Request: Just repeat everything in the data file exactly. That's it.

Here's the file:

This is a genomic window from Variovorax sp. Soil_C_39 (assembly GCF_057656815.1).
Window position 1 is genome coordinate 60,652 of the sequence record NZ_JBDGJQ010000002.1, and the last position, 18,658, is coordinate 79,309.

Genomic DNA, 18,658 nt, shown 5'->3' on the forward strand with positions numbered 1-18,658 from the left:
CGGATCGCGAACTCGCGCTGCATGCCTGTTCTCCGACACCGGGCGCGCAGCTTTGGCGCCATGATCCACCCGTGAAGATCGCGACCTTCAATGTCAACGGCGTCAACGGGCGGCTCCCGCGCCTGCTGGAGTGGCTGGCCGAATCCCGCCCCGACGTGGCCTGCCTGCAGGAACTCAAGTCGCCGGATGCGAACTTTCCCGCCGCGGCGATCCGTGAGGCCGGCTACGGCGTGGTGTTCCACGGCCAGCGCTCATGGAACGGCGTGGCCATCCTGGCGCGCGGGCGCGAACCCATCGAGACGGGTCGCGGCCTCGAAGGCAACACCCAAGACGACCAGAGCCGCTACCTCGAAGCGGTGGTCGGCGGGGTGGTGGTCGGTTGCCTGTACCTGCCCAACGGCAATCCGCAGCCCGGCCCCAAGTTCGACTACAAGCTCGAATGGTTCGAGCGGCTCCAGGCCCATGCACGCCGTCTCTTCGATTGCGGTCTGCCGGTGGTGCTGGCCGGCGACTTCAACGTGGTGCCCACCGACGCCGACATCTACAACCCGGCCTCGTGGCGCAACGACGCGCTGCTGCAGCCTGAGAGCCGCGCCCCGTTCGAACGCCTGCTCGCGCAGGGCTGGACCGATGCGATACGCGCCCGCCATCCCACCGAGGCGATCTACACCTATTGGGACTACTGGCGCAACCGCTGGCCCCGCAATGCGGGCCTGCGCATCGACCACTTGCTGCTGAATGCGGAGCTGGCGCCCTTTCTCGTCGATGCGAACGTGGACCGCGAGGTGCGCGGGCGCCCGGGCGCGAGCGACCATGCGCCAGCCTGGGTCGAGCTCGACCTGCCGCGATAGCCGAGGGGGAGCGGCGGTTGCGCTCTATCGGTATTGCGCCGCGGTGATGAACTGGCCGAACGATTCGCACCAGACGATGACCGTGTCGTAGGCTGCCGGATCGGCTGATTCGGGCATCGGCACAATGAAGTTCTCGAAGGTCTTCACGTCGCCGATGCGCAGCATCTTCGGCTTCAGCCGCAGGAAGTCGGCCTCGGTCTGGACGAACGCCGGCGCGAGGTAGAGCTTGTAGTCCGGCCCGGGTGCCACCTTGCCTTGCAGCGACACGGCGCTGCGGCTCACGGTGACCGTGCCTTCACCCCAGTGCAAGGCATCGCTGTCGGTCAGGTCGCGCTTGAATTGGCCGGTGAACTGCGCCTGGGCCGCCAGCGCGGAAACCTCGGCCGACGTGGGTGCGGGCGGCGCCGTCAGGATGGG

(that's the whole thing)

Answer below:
This is a genomic window from Variovorax sp. Soil_C_39 (assembly GCF_057656815.1).
Window position 1 is genome coordinate 60,652 of the sequence record NZ_JBDGJQ010000002.1, and the last position, 18,658, is coordinate 79,309.

Genomic DNA, 18,658 nt, shown 5'->3' on the forward strand with positions numbered 1-18,658 from the left:
CGGATCGCGAACTCGCGCTGCATGCCTGTTCTCCGACACCGGGCGCGCAGCTTTGGCGCCATGATCCACCCGTGAAGATCGCGACCTTCAATGTCAACGGCGTCAACGGGCGGCTCCCGCGCCTGCTGGAGTGGCTGGCCGAATCCCGCCCCGACGTGGCCTGCCTGCAGGAACTCAAGTCGCCGGATGCGAACTTTCCCGCCGCGGCGATCCGTGAGGCCGGCTACGGCGTGGTGTTCCACGGCCAGCGCTCATGGAACGGCGTGGCCATCCTGGCGCGCGGGCGCGAACCCATCGAGACGGGTCGCGGCCTCGAAGGCAACACCCAAGACGACCAGAGCCGCTACCTCGAAGCGGTGGTCGGCGGGGTGGTGGTCGGTTGCCTGTACCTGCCCAACGGCAATCCGCAGCCCGGCCCCAAGTTCGACTACAAGCTCGAATGGTTCGAGCGGCTCCAGGCCCATGCACGCCGTCTCTTCGATTGCGGTCTGCCGGTGGTGCTGGCCGGCGACTTCAACGTGGTGCCCACCGACGCCGACATCTACAACCCGGCCTCGTGGCGCAACGACGCGCTGCTGCAGCCTGAGAGCCGCGCCCCGTTCGAACGCCTGCTCGCGCAGGGCTGGACCGATGCGATACGCGCCCGCCATCCCACCGAGGCGATCTACACCTATTGGGACTACTGGCGCAACCGCTGGCCCCGCAATGCGGGCCTGCGCATCGACCACTTGCTGCTGAATGCGGAGCTGGCGCCCTTTCTCGTCGATGCGAACGTGGACCGCGAGGTGCGCGGGCGCCCGGGCGCGAGCGACCATGCGCCAGCCTGGGTCGAGCTCGACCTGCCGCGATAGCCGAGGGGGAGCGGCGGTTGCGCTCTATCGGTATTGCGCCGCGGTGATGAACTGGCCGAACGATTCGCACCAGACGATGACCGTGTCGTAGGCTGCCGGATCGGCTGATTCGGGCATCGGCACAATGAAGTTCTCGAAGGTCTTCACGTCGCCGATGCGCAGCATCTTCGGCTTCAGCCGCAGGAAGTCGGCCTCGGTCTGGACGAACGCCGGCGCGAGGTAGAGCTTGTAGTCCGGCCCGGGTGCCACCTTGCCTTGCAGCGACACGGCGCTGCGGCTCACGGTGACCGTGCCTTCACCCCAGTGCAAGGCATCGCTGTCGGTCAGGTCGCGCTTGAATTGGCCGGTGAACTGCGCCTGGGCCGCCAGCGCGGAAACCTCGGCCGACGTGGGTGCGGGCGGCGCCGTCAGGATGGG